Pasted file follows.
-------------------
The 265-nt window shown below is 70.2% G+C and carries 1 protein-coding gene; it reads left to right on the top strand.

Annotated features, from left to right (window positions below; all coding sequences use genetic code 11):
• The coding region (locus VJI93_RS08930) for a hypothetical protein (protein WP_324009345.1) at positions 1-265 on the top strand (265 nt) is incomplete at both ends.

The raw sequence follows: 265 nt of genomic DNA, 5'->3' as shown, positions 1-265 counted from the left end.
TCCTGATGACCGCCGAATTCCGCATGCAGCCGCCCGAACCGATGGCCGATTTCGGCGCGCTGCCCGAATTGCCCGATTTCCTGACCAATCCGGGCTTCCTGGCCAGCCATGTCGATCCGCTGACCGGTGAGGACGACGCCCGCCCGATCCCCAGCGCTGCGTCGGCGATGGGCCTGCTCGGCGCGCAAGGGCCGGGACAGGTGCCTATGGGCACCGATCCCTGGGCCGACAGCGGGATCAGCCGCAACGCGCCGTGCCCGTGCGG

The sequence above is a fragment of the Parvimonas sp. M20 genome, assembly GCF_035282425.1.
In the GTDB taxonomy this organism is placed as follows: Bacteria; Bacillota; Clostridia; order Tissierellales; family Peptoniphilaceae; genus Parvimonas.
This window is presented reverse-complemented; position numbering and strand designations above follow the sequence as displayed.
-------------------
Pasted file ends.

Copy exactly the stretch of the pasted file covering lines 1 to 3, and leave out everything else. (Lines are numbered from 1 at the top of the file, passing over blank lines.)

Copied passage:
The 265-nt window shown below is 70.2% G+C and carries 1 protein-coding gene; it reads left to right on the top strand.

Annotated features, from left to right (window positions below; all coding sequences use genetic code 11):
• The coding region (locus VJI93_RS08930) for a hypothetical protein (protein WP_324009345.1) at positions 1-265 on the top strand (265 nt) is incomplete at both ends.